What's in a Page: Alice Hoffman on the conclusion of her Practical Magic series
After three novels and 300 years' worth of plot, the Practical Magic series is coming to an end. In The Book of Magic, author Alice Hoffman picks up the story of the Owens family inside a library, where yet another curse is at work. As the Owens women try to stop the curse, they explore the themes of sisterhood that have drawn readers in to the novels for years. Here, as the novel hits shelves, Hoffman answers EW's burning book questions.
What is the first thing — ever — that you remember writing?
In third grade I wrote a story about a sister and brother who rescue a witch. Some themes never change!
What is the last book that made you cry?
The Midnight Library, by Matt Haig. For those who regret their choices in life, this is the perfect book to help us value the life we're living.
Which book is at the top of your current to-read list?
Whatever Elizabeth Strout writes next. Currently awaiting Oh, William!
Where do you write?
Anywhere, but mostly in bed.
Which book made you a forever reader?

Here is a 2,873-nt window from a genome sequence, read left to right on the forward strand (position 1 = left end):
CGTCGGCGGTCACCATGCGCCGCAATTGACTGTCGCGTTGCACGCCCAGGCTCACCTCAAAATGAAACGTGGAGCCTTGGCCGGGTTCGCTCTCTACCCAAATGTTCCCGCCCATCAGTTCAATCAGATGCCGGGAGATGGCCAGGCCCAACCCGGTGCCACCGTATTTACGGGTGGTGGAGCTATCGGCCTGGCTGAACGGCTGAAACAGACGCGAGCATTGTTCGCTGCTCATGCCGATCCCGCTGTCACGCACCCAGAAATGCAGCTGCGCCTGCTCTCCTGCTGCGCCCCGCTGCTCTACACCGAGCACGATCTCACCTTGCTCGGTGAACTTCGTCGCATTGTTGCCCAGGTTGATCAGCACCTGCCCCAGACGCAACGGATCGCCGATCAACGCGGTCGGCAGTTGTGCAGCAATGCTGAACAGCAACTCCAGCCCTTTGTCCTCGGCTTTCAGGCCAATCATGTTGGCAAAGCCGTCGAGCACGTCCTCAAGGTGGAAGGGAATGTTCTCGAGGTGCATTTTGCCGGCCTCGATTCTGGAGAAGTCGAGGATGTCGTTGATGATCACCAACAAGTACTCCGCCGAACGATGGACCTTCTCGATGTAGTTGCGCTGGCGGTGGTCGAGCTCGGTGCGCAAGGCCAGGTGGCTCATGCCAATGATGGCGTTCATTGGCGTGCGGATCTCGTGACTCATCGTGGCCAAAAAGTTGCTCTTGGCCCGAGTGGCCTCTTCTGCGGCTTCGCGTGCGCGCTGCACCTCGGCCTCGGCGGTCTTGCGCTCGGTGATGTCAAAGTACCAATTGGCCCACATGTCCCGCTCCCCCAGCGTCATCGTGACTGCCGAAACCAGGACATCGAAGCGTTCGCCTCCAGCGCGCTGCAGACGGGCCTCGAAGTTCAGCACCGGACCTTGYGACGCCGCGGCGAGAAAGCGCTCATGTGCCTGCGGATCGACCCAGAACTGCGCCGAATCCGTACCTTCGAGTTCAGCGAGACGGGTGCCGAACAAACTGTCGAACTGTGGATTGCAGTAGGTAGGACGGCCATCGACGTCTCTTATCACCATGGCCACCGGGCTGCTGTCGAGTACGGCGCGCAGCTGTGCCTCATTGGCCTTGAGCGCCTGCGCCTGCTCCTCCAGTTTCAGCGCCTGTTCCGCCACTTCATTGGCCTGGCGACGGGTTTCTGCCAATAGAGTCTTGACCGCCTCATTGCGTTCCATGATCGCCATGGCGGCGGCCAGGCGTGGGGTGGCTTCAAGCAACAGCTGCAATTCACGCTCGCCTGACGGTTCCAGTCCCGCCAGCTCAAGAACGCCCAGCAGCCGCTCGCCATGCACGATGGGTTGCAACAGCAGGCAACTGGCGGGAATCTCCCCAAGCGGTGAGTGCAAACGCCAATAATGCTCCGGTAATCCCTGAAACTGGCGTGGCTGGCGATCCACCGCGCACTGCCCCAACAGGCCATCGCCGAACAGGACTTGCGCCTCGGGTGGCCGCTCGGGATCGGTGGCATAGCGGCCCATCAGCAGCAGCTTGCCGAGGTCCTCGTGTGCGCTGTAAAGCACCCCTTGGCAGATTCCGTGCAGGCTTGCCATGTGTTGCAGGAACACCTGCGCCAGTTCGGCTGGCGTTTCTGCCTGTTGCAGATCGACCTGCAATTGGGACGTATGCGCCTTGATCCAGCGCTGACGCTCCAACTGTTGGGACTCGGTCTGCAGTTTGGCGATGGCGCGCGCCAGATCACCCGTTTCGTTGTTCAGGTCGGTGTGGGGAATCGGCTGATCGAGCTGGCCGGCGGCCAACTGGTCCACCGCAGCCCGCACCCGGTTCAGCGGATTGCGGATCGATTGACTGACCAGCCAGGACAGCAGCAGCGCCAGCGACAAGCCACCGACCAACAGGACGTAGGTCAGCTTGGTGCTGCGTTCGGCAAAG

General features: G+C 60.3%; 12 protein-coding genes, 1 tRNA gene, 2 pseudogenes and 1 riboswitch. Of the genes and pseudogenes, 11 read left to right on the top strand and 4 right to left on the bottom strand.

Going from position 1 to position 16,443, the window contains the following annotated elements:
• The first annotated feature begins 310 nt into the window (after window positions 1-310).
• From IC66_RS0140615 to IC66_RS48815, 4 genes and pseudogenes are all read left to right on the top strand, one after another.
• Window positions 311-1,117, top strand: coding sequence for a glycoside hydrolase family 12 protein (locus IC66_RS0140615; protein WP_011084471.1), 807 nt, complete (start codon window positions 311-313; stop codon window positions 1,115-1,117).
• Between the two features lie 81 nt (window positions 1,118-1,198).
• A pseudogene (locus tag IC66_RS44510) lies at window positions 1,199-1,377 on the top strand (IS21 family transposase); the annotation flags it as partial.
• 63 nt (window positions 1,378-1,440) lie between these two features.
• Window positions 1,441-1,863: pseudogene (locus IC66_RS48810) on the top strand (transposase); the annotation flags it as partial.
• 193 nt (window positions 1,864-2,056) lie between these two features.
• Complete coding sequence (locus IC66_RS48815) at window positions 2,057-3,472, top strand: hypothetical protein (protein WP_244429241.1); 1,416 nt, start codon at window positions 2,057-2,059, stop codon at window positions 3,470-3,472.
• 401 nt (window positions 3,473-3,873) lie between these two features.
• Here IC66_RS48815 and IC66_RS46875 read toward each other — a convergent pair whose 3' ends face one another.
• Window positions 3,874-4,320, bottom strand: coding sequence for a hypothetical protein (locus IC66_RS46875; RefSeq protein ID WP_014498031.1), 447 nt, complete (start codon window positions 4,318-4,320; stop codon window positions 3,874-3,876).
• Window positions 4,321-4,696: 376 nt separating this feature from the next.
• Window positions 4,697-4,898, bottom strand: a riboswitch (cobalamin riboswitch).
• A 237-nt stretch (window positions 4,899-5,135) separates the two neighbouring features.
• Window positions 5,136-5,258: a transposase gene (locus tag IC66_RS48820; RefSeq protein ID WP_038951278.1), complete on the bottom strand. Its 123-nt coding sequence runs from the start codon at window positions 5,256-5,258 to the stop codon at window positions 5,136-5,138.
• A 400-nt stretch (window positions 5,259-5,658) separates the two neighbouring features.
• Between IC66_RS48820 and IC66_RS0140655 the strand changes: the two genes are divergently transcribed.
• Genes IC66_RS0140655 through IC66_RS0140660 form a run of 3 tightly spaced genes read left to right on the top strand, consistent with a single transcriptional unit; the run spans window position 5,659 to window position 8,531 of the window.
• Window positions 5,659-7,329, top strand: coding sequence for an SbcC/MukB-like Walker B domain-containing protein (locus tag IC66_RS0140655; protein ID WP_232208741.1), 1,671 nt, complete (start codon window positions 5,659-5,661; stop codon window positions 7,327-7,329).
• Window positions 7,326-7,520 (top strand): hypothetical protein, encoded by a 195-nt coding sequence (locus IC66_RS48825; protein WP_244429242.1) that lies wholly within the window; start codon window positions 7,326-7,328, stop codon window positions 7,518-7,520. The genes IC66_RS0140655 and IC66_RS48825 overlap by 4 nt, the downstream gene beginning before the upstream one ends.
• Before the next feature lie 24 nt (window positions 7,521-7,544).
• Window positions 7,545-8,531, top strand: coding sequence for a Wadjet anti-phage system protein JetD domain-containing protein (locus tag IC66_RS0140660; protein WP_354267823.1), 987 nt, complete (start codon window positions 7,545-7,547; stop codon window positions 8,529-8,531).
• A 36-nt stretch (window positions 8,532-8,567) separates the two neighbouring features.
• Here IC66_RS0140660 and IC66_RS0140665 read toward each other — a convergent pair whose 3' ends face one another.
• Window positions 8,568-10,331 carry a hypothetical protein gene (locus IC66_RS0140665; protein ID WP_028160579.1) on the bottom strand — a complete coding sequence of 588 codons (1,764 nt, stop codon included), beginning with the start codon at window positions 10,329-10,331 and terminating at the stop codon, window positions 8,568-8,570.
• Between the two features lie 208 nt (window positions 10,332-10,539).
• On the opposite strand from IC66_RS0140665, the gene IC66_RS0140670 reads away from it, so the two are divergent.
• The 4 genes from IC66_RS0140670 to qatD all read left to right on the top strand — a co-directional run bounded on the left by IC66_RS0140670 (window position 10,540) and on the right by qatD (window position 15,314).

I loved fairy tales and all of Edward Eager's magical books, especially Half Magic, but Wuthering Heights made me a forever reader.
What is a snack you couldn't write without?
Hot tea. It takes just long enough to brew to give me time to rethink what I've just written.
If you could change one thing about any of your books, what would it be?
I wouldn't change anything about the ones I've already written — they are what they are. I'm more interested in changing the ones I haven't written yet.
What is your favorite part of The Book of Magic?
My favorite part is Vincent's return, and all the love between the different generations of sisters.
What was the hardest plot point or character to write?
It was very difficult for me to deal with Franny's inevitable fate — I cried daily while writing the last sections of the book.
Write a movie poster tag line for the book:
Find your magic.